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'People of India and Pakistan are against war'

Rezaul H Laskar in Islamabad | December 05, 2008 20:53 IST

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The leadership of India and Pakistan are handling the fallout of the Mumbai attacks in a 'responsible manner' as people in neither country want a war, Pakistan's Interior Ministry said on Friday, offering unconditional support in the terror probe.

Those responsible for last week's terror strikes should be brought to justice, Pakistani interior ministry chief Rehman Malik said.

"The leadership of India and Pakistan are taking this matter forward in a responsible manner. The people of Pakistan do not want a war and neither do our Indian brothers," Malik told reporters in Karachi.

Malik, who had earlier ruled out action against Jaish-e-Mohammed founder Maulana Masood Azhar till India provided evidence of his complicity in the Mumbai attacks, was in Karachi to review the situation following ethnic clashes between Urdu-speaking people and Pashtuns.

He said: "We think that the perpetrators (of the Mumbai attacks) - whether they are Indians, Pakistanis or from any other country - should be brought to justice. And we will give India unconditional support to identify the criminals and take action against them."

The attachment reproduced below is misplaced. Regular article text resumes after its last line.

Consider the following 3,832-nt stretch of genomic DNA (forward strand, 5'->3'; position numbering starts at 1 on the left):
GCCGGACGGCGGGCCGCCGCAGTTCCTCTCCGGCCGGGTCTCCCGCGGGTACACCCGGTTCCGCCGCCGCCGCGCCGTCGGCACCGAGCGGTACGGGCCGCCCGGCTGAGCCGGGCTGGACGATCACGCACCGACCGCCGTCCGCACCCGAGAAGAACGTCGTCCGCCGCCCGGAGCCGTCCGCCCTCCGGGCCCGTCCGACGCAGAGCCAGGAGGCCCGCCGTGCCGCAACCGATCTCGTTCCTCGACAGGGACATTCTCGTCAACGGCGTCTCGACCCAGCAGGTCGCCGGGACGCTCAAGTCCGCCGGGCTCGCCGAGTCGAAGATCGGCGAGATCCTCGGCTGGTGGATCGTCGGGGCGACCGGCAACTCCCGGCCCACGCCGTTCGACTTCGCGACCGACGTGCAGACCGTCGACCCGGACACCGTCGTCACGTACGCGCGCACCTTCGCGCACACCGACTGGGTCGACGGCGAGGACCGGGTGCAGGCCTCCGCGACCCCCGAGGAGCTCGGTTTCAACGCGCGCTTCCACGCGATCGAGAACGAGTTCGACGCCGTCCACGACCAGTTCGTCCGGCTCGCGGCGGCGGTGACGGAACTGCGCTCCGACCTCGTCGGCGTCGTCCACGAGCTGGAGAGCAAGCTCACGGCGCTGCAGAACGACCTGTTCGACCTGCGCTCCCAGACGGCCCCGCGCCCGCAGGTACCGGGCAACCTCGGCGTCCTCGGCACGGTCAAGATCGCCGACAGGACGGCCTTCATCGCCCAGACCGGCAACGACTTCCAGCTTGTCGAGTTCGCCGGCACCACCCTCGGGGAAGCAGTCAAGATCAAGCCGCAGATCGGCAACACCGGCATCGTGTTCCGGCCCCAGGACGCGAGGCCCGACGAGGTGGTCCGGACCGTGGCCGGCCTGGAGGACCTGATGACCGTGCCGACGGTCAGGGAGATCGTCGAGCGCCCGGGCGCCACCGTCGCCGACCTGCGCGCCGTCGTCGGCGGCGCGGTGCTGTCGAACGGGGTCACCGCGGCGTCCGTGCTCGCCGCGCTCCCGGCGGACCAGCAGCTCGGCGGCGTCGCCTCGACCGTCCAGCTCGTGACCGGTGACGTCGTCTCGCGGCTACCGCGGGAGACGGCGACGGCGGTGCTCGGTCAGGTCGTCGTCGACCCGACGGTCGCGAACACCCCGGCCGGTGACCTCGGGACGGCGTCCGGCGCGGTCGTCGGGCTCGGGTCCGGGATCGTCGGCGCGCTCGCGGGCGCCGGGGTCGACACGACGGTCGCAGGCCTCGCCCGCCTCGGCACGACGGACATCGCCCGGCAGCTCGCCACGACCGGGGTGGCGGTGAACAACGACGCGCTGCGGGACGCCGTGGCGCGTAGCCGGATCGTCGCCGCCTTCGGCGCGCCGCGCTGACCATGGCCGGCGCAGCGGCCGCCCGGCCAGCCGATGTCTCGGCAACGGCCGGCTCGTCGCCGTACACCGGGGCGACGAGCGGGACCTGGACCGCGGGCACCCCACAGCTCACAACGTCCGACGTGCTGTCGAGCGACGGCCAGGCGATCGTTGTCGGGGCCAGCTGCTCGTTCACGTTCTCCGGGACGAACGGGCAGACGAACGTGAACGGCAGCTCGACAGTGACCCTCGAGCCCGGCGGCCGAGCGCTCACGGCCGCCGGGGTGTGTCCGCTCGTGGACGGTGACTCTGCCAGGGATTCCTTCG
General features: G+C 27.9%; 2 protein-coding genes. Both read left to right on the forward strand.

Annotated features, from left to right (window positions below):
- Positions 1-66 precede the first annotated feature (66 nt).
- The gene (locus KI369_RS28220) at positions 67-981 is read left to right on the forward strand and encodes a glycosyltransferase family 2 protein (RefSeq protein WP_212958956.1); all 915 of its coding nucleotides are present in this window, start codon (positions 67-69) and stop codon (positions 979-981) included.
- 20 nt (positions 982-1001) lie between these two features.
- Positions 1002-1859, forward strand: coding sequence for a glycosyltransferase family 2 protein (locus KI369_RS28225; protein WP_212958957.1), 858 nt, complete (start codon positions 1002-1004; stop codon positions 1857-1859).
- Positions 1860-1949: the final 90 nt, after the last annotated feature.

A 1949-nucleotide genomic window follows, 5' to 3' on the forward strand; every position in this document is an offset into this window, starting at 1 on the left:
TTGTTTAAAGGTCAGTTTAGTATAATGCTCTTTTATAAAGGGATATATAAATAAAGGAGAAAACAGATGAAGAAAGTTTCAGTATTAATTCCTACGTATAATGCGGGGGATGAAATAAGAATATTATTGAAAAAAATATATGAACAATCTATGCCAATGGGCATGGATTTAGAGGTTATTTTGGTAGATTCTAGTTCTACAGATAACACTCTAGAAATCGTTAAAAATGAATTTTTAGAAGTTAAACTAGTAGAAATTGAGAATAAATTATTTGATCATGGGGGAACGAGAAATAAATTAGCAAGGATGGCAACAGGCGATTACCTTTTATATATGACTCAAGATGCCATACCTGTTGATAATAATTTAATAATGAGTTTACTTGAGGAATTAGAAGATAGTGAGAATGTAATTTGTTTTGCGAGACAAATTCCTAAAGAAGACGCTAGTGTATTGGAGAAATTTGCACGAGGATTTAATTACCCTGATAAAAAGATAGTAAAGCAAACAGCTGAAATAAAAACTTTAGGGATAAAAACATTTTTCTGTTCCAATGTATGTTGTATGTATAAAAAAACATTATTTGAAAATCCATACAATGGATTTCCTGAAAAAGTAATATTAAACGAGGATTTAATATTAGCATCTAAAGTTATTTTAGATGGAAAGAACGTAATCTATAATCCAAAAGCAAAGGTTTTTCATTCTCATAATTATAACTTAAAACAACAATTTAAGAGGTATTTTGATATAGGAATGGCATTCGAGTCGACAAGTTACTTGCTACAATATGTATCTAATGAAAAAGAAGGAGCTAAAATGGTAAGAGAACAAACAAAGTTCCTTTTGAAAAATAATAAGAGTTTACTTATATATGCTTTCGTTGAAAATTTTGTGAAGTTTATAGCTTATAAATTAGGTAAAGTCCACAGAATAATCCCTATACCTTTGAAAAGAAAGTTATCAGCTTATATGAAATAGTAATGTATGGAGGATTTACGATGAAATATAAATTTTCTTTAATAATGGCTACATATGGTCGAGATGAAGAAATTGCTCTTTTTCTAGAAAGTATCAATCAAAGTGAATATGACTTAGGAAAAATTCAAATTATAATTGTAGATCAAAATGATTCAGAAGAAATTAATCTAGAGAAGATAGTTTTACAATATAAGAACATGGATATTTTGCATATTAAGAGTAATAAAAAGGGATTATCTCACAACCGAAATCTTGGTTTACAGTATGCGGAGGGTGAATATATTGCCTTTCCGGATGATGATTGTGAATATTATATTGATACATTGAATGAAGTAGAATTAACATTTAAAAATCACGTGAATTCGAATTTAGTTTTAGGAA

US Secretary of State Condoleezza Rice [Images] had on Thursday asked Pakistan's top leadership to act sincerely and quickly in providing unequivocal assistance to India in probing the terrorist attacks that killed nearly 200 people.

India put the composite dialogue process with Pakistan on hold soon after the attacks. Sources have indicated it will not be resumed till Islamabad [Images] acts on New Delhi's [Images] concerns about Pakistani soil being used for terrorist acts directed against India.

Reports today quoted Pakistani officials as saying that trade talks between the two sides, scheduled to be held in early December, could not be held as the Indian team did not arrive in Islamabad. Pakistan has proposed that the talks be rescheduled to December 18 though there has been no response from India, the officials said.

Foreign countries continued their efforts to reach out to Pakistan as part of efforts to ease tensions in the region.

Canadian Foreign Minister Lawrence Cannon had a telephonic conversation with his Pakistani counterpart Shah Mahmood Qureshi to discuss the situation in the region and bilateral relations.

Qureshi condemned the Mumbai attacks and reiterated Pakistan's 'offer of full cooperation to the Indian government in investigation of the deplorable crime', an official statement said. He also appreciated Canada's [Images] assistance for better management of the border between Pakistan and Afghanistan.

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